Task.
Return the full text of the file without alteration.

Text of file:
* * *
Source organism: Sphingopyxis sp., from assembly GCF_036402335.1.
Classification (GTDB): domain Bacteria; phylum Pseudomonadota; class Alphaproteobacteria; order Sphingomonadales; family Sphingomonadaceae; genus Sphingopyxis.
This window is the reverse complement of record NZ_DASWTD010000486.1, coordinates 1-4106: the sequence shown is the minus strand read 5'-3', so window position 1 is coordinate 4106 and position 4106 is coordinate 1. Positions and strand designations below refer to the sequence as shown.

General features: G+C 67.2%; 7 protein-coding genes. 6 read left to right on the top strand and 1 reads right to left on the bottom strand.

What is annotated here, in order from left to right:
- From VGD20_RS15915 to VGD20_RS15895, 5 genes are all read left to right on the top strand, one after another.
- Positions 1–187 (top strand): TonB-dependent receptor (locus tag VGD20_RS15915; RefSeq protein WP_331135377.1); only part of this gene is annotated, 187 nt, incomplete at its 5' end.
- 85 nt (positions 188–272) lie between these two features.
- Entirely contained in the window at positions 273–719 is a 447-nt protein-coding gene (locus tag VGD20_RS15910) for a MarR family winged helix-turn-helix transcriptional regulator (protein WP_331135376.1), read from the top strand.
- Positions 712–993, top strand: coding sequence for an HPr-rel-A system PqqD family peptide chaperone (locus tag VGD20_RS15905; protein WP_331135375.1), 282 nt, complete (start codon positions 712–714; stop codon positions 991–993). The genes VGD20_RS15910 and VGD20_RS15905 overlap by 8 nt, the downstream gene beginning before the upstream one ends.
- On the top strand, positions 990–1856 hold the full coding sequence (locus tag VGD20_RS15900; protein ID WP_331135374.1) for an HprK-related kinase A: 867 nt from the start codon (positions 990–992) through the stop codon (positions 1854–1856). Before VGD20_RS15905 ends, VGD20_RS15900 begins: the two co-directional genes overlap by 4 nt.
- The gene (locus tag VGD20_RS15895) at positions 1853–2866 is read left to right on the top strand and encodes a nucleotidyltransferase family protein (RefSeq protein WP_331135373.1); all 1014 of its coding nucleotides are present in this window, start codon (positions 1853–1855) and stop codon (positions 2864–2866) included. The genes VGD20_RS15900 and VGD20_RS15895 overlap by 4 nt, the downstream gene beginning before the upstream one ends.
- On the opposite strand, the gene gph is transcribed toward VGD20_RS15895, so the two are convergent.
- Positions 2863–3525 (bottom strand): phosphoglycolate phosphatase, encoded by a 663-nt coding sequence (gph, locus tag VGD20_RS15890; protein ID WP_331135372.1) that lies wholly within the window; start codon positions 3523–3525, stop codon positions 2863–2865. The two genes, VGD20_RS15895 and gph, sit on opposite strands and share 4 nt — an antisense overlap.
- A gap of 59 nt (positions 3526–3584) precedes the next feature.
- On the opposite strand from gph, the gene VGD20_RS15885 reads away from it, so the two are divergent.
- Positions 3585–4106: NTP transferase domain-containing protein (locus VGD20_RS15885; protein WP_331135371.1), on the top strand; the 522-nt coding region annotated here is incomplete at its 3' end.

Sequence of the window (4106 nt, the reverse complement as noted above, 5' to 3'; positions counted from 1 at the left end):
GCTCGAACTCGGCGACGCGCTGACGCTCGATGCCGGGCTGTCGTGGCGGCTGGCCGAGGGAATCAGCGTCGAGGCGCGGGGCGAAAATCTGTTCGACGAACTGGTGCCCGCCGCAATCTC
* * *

Source organism: Sphingopyxis sp., from assembly GCF_036402335.1.
Classification (GTDB): domain Bacteria; phylum Pseudomonadota; class Alphaproteobacteria; order Sphingomonadales; family Sphingomonadaceae; genus Sphingopyxis.
This window is the reverse complement of record NZ_DASWTD010000486.1, coordinates 1-4106: the sequence shown is the minus strand read 5'-3', so window position 1 is coordinate 4106 and position 4106 is coordinate 1. Positions and strand designations below refer to the sequence as shown.

General features: G+C 67.2%; 7 protein-coding genes. 6 read left to right on the top strand and 1 reads right to left on the bottom strand.

What is annotated here, in order from left to right:
- From VGD20_RS15915 to VGD20_RS15895, 5 genes are all read left to right on the top strand, one after another.
- Positions 1–187 (top strand): TonB-dependent receptor (locus tag VGD20_RS15915; RefSeq protein WP_331135377.1); only part of this gene is annotated, 187 nt, incomplete at its 5' end.
- 85 nt (positions 188–272) lie between these two features.
- Entirely contained in the window at positions 273–719 is a 447-nt protein-coding gene (locus tag VGD20_RS15910) for a MarR family winged helix-turn-helix transcriptional regulator (protein WP_331135376.1), read from the top strand.
- Positions 712–993, top strand: coding sequence for an HPr-rel-A system PqqD family peptide chaperone (locus tag VGD20_RS15905; protein WP_331135375.1), 282 nt, complete (start codon positions 712–714; stop codon positions 991–993). The genes VGD20_RS15910 and VGD20_RS15905 overlap by 8 nt, the downstream gene beginning before the upstream one ends.
- On the top strand, positions 990–1856 hold the full coding sequence (locus tag VGD20_RS15900; protein ID WP_331135374.1) for an HprK-related kinase A: 867 nt from the start codon (positions 990–992) through the stop codon (positions 1854–1856). Before VGD20_RS15905 ends, VGD20_RS15900 begins: the two co-directional genes overlap by 4 nt.
- The gene (locus tag VGD20_RS15895) at positions 1853–2866 is read left to right on the top strand and encodes a nucleotidyltransferase family protein (RefSeq protein WP_331135373.1); all 1014 of its coding nucleotides are present in this window, start codon (positions 1853–1855) and stop codon (positions 2864–2866) included. The genes VGD20_RS15900 and VGD20_RS15895 overlap by 4 nt, the downstream gene beginning before the upstream one ends.
- On the opposite strand, the gene gph is transcribed toward VGD20_RS15895, so the two are convergent.
- Positions 2863–3525 (bottom strand): phosphoglycolate phosphatase, encoded by a 663-nt coding sequence (gph, locus tag VGD20_RS15890; protein ID WP_331135372.1) that lies wholly within the window; start codon positions 3523–3525, stop codon positions 2863–2865. The two genes, VGD20_RS15895 and gph, sit on opposite strands and share 4 nt — an antisense overlap.
- A gap of 59 nt (positions 3526–3584) precedes the next feature.
- On the opposite strand from gph, the gene VGD20_RS15885 reads away from it, so the two are divergent.
- Positions 3585–4106: NTP transferase domain-containing protein (locus VGD20_RS15885; protein WP_331135371.1), on the top strand; the 522-nt coding region annotated here is incomplete at its 3' end.

Sequence of the window (4106 nt, the reverse complement as noted above, 5' to 3'; positions counted from 1 at the left end):
GCTCGAACTCGGCGACGCGCTGACGCTCGATGCCGGGCTGTCGTGGCGGCTGGCCGAGGGAATCAGCGTCGAGGCGCGGGGCGAAAATCTGTTCGACGAACTGGTGCCCGCCGCAATCTC